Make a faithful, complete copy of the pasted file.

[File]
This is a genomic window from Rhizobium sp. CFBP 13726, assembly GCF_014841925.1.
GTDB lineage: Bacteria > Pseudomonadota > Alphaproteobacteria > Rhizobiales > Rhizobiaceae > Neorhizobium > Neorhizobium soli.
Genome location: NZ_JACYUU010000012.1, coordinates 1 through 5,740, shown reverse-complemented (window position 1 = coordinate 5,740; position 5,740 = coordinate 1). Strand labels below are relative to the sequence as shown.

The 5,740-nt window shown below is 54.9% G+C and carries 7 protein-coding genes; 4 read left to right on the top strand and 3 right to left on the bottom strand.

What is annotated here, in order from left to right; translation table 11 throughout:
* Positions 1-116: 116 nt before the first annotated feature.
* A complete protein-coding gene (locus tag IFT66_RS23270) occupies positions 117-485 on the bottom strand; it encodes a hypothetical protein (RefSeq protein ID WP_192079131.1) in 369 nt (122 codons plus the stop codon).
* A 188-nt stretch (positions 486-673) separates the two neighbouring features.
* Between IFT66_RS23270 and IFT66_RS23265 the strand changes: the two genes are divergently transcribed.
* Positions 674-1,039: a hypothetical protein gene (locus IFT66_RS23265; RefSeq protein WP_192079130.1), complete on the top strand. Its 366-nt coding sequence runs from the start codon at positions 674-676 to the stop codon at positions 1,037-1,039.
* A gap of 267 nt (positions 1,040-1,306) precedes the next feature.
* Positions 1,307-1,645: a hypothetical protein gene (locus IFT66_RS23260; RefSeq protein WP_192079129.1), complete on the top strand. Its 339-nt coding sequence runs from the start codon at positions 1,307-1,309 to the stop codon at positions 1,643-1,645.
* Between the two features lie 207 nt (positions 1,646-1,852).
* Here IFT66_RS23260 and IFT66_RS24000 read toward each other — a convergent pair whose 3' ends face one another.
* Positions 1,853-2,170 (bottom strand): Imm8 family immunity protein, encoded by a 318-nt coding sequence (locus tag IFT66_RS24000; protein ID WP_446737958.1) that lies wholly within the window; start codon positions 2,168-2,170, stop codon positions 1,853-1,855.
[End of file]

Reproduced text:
This is a genomic window from Rhizobium sp. CFBP 13726, assembly GCF_014841925.1.
GTDB lineage: Bacteria > Pseudomonadota > Alphaproteobacteria > Rhizobiales > Rhizobiaceae > Neorhizobium > Neorhizobium soli.
Genome location: NZ_JACYUU010000012.1, coordinates 1 through 5,740, shown reverse-complemented (window position 1 = coordinate 5,740; position 5,740 = coordinate 1). Strand labels below are relative to the sequence as shown.

The 5,740-nt window shown below is 54.9% G+C and carries 7 protein-coding genes; 4 read left to right on the top strand and 3 right to left on the bottom strand.

What is annotated here, in order from left to right; translation table 11 throughout:
* Positions 1-116: 116 nt before the first annotated feature.
* A complete protein-coding gene (locus tag IFT66_RS23270) occupies positions 117-485 on the bottom strand; it encodes a hypothetical protein (RefSeq protein ID WP_192079131.1) in 369 nt (122 codons plus the stop codon).
* A 188-nt stretch (positions 486-673) separates the two neighbouring features.
* Between IFT66_RS23270 and IFT66_RS23265 the strand changes: the two genes are divergently transcribed.
* Positions 674-1,039: a hypothetical protein gene (locus IFT66_RS23265; RefSeq protein WP_192079130.1), complete on the top strand. Its 366-nt coding sequence runs from the start codon at positions 674-676 to the stop codon at positions 1,037-1,039.
* A gap of 267 nt (positions 1,040-1,306) precedes the next feature.
* Positions 1,307-1,645: a hypothetical protein gene (locus IFT66_RS23260; RefSeq protein WP_192079129.1), complete on the top strand. Its 339-nt coding sequence runs from the start codon at positions 1,307-1,309 to the stop codon at positions 1,643-1,645.
* Between the two features lie 207 nt (positions 1,646-1,852).
* Here IFT66_RS23260 and IFT66_RS24000 read toward each other — a convergent pair whose 3' ends face one another.
* Positions 1,853-2,170 (bottom strand): Imm8 family immunity protein, encoded by a 318-nt coding sequence (locus tag IFT66_RS24000; protein ID WP_446737958.1) that lies wholly within the window; start codon positions 2,168-2,170, stop codon positions 1,853-1,855.